Once we made the crossing to the mainland, however, we found more magic! We spent the next seven months enjoying the beauty of mainland Mexico and the warmth of her people. We stopped at isolated anchorages where we were the only boat, and we also stayed at luxurious marinas where we were totally pampered. When we travelled by bus, we often found ourselves sitting next to chickens or buckets of fish while being serenaded by a guitar-playing singer. We attended many a street party, and marveled at the colorful parades with many simple but well-decorated floats depicting the Christ child – while the masked demons danced alongside. We were invited to local houses for meals, and marveled at the generosity of our hosts. We dined at wonderful restaurants, but also had food from street vendors that was equally delicious. At one cockfight we were the only gringos, and learned how to bet on the different games. We rode a Panga (a “Panga” is a type of modest-sized, open, outboard-powered, fishing boat) through the jungle to a crocodile farm; took local children and their parents sailing; rode in the back of pickup trucks; and laughed and danced at many a fiesta until the early hours of the morning. We were awakened by the music of bands playing on the beaches in small towns, practicing for yet another fiesta. We sat atop fences enjoying rodeos and cheered at many a local soccer game. When we finally left Mexico – after making our way through the dreaded Gulf of Tehuantepec (an area prone to heavy weather; hurricanes often form there) unscathed – we were filled with wonderful memories of incredible people and places – and again vowed to return soon.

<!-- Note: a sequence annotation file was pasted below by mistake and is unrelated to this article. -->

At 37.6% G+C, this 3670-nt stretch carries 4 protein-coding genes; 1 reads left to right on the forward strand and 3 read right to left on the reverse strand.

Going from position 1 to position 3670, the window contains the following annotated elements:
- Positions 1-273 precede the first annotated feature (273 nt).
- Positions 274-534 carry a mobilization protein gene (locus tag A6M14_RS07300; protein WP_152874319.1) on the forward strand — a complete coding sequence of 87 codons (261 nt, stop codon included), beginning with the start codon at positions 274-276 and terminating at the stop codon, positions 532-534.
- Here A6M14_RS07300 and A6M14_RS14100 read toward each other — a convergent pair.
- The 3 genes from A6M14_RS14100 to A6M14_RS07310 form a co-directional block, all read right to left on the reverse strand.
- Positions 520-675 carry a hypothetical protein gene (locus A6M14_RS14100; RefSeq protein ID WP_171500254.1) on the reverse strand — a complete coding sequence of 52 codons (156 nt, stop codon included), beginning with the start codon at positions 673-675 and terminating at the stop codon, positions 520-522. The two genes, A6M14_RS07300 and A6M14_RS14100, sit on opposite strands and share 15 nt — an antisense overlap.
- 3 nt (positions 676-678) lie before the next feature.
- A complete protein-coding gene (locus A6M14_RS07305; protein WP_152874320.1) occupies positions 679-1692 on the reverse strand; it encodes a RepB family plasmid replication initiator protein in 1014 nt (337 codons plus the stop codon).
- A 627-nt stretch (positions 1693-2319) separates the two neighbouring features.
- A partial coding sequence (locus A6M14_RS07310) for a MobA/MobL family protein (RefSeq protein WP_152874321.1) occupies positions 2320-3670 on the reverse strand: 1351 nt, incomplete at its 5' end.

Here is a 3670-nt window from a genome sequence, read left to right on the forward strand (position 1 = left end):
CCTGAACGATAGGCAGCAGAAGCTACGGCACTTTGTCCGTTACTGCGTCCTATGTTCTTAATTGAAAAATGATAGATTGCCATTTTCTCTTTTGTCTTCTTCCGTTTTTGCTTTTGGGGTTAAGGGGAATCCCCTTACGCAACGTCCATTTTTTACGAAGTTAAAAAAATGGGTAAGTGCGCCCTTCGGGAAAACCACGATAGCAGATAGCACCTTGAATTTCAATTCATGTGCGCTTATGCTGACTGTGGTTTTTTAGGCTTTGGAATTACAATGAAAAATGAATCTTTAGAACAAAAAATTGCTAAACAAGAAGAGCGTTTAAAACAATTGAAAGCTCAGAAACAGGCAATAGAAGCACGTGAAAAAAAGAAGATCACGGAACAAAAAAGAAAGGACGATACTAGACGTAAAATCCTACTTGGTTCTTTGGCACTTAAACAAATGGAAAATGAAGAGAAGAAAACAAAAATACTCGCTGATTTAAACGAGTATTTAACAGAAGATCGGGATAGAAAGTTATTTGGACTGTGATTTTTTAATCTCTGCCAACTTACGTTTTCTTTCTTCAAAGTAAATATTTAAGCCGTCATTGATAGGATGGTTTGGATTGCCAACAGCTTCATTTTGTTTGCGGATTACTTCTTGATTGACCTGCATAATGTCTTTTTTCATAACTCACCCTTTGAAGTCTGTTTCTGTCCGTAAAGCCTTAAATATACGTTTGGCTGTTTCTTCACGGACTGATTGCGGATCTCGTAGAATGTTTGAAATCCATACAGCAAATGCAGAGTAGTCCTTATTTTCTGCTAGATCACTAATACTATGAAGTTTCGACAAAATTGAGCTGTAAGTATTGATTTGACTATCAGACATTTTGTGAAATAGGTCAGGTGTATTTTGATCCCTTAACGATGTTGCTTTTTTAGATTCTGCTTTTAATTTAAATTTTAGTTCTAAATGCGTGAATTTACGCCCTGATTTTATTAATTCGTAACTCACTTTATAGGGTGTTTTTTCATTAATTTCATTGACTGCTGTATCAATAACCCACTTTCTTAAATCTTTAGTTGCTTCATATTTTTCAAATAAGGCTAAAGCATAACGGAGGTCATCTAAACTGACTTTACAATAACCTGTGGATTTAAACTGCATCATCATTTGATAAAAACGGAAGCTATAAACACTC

When we lowered the Mexican flag and raised the Guatemalan flag, it was almost a year to the day that we had left the United States. Some of the boats leaving Mexican waters elected to head straight for Costa Rica and bypass the “forgotten middle.” In retrospect, we’re so glad that we decided to continue trekking slowly and thus stop at Guatemala, El Salvador and Nicaragua. They are not to be missed. In Guatemala, we took the bus from Bahia Naval to Guatemala City, which while very busy, has a number of historical buildings and museums. Our next stop was Antigua, which was like stepping back in time. We stayed there for three days and will visit again from the Caribbean side.